This week’s election in Pakistan marks the first transfer of power from one democratically elected civilian government to another in the country’s 66-year history. The challenge for new prime minister, Nawaz Sharif, is to build on this landmark event and create a peaceful democratic society in Pakistan. He will find that holding elections was the easy bit. If there was one book I would recommend that Nawaz Sharif read to help him in his task as Pakistan’s newly elected prime minister it would be Paul Collier’s ‘Wars, Guns and Votes’. Collier’s central message in the book is that while democracy holds many promises for developing countries in the long run, in the short term it can, unfortunately, make things worse.
There are of course many examples of countries where the transition from tyranny to democracy has resulted in economic development and real transformations in people’s lives. There are also however plenty of examples where elections simply provide a cloak of respectability for corrupt, dysfunctional and violent regimes to continue to misgovern as before. South Korea is a textbook example of the former; Zimbabwe a tragic example of the latter.
As Collier stresses, in the transition to democracy holding elections is the easy bit. Afghanistan, one of the least developed countries in the world, was able to hold elections shortly after the overthrow of the Taliban. Iraq, one of the most violent places on earth, was also able to hold elections in the most adverse circumstances. Even the Democratic Republic of Congo, victim of the largest war in African history, was able to hold elections in a devastated country larger than Western Europe.
In theory, democracy should reduce political violence in two ways. First, it should produce a government whose legitimacy is accepted by the vast majority of the population, thus undermining support for those who would like to overthrow the government by force. And second, it should produce a government that is more responsive to the needs of its citizens, because every democratically elected government needs to go back to the people in order to remain in power. To date, Pakistan’s fledgling democracy has been struggling to achieve either of these crucial developmental goals. It is Sharif’s task in the next five years to change that.
Pakistan’s Democratic Future
The task is urgent. According to a recent report from the British Council in Pakistan, less than a quarter of young Pakistanis believe that democracy has been good for their country. Almost one third of young people said they thought that military rule would be more effective than democracy, and almost 40% believed that Shari’s law should be introduced. Fewer than one in three young people said they thought democracy was the way forward for Pakistan.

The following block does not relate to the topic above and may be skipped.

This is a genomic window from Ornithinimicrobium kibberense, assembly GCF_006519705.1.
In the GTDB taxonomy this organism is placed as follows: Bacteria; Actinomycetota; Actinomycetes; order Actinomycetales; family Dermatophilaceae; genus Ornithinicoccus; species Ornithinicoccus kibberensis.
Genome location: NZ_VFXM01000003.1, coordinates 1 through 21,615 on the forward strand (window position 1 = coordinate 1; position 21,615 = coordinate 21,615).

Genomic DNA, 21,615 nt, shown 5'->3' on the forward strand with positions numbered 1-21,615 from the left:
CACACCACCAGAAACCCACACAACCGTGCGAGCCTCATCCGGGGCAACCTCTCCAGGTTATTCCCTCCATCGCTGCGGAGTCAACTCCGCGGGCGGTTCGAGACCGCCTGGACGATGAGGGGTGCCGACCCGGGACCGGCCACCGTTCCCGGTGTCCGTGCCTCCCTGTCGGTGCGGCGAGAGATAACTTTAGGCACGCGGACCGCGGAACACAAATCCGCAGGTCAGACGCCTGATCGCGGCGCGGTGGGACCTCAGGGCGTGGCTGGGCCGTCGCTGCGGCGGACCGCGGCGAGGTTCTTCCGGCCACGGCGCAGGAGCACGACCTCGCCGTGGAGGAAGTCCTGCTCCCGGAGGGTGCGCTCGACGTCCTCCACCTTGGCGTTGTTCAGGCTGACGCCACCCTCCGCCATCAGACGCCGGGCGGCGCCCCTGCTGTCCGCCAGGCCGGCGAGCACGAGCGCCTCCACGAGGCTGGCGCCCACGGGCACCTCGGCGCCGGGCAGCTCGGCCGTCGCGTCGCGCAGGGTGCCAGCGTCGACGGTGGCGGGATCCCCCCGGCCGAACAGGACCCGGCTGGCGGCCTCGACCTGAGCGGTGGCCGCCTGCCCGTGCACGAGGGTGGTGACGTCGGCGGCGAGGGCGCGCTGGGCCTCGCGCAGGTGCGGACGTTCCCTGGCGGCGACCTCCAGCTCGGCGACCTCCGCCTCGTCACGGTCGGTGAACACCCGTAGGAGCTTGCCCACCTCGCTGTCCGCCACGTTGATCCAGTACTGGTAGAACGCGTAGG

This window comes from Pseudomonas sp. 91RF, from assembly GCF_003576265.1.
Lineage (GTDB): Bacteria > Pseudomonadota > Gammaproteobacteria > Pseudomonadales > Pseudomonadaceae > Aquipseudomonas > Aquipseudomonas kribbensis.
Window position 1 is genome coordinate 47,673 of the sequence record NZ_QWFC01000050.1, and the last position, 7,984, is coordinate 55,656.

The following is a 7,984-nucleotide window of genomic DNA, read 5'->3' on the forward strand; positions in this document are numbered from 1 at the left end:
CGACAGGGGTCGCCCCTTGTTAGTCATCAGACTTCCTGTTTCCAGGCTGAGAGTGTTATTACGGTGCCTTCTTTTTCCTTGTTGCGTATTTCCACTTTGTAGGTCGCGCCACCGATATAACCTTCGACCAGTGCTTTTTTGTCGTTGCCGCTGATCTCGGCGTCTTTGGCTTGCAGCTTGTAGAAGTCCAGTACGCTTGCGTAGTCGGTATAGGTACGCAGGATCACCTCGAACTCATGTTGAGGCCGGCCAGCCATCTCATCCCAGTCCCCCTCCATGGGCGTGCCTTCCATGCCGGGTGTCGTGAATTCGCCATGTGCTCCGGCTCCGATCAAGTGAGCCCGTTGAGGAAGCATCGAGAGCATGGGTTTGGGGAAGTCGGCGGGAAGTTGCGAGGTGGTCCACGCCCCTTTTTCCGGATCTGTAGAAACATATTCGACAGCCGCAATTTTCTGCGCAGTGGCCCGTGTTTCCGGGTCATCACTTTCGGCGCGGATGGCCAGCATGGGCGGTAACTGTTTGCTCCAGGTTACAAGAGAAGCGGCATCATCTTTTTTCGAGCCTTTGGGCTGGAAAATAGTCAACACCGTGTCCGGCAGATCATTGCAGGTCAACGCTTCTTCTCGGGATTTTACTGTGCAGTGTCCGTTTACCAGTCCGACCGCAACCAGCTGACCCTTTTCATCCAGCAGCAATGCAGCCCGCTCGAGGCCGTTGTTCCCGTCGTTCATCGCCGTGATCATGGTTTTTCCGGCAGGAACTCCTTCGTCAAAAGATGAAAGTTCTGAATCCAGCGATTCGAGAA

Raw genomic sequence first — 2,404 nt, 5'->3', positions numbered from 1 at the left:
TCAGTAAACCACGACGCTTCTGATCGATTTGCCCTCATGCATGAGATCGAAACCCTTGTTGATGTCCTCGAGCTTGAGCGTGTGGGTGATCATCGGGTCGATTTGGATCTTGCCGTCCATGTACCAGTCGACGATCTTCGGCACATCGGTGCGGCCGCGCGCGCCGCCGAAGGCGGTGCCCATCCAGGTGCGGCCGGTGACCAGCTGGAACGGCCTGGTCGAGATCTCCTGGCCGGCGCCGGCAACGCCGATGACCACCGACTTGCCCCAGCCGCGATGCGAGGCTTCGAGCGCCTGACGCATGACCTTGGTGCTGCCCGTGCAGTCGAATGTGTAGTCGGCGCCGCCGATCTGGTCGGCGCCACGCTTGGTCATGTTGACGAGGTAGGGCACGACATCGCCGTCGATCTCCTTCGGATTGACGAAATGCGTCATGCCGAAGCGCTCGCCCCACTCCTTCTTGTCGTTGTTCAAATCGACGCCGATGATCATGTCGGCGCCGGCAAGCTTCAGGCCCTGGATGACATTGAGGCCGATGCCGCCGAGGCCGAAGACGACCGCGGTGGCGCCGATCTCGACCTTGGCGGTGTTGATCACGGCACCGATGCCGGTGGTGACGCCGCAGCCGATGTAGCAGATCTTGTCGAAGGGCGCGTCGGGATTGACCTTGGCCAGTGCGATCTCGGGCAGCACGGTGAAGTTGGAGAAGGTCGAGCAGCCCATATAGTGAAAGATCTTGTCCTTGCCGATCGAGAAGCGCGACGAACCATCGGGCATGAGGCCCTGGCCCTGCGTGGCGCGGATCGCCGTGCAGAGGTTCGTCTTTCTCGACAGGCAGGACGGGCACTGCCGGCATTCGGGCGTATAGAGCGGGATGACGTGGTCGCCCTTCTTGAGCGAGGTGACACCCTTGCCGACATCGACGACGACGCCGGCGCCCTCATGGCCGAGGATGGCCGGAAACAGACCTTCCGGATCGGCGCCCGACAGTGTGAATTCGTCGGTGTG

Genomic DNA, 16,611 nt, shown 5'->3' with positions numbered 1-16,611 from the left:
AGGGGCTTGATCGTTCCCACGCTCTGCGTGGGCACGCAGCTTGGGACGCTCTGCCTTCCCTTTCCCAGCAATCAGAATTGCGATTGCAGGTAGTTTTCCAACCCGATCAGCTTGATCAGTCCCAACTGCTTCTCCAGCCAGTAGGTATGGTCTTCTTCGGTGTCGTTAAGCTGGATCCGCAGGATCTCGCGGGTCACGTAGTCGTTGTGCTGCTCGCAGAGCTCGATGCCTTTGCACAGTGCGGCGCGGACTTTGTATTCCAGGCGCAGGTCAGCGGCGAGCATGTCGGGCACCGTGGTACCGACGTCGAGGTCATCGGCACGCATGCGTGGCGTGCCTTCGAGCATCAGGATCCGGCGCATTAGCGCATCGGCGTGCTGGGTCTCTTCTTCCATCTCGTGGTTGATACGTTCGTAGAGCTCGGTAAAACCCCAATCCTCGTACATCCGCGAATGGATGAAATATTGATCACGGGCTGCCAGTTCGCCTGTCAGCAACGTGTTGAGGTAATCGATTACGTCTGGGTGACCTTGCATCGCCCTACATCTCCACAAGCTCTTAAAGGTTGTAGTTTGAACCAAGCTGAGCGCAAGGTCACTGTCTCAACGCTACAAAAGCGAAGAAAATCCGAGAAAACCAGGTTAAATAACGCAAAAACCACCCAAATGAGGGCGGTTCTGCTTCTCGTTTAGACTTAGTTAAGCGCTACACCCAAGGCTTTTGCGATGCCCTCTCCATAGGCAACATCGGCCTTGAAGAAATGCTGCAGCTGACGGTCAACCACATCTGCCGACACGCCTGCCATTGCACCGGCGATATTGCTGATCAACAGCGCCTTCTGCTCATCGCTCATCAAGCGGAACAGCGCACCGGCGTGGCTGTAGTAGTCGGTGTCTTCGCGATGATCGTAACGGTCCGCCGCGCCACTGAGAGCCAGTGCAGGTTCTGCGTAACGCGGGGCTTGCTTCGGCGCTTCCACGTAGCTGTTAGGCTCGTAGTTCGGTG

In reporting these figures for TIME Magazine recently, Aryn Baker commented that if young Pakistanis are sceptical about democracy it is because they have not yet seen democracy deliver on the things they want it to deliver on – accountability and better governance. In a society marred by daily violence, military rule is widely seen by Pakistani youth as a way to enforce a semblance of peace and safety. In a country where the sclerotic justice system can take between ten and twenty years to resolve a serious criminal case, Shari’a becomes an attractive, if more brutal, means of accessing justice.
Military rule and summary justice however are not the way to stem violence and corruption in Pakistan; these solutions cause even greater problems by playing into the hands of those who crave authoritarian rule. The way to create a more peaceful and prosperous Pakistan is to follow the path that has brought every one of today’s prosperous societies out of poverty, violence and tyranny. That path is enforcement of the rule of law, the creation of social democracy, and the protection of human rights for all – regardless of religion or gender.
In the task of democracy building, however, history teaches us that people with psychopathic and narcissistic personalities will fight every step of the way to oppose progress and preserve the cesspit of hatred and misery in which they thrive. But they can be defeated, and the means with which to defeat them are clear. The development framework of law, democracy, and human rights is one that our predecessors forged in the face of violent opposition from those who would dominate and control us. That framework tells us how to order our societies so that we can reduce violence, and create the freedoms necessary for each of us to develop to the best of our abilities.
That development path is the one that Pakistan should now follow. After learning of his victory this week, Sharif told reporters that his task was “to pull this country out of the mess that it’s in. The challenges are huge.” The challenge of wrestling power from pathological elites is always difficult. But if Sharif is to restore the faith of Pakistan’s youth in a democratic future it is a challenge he must rise to this time. If you have a view on this post, please make your comment below.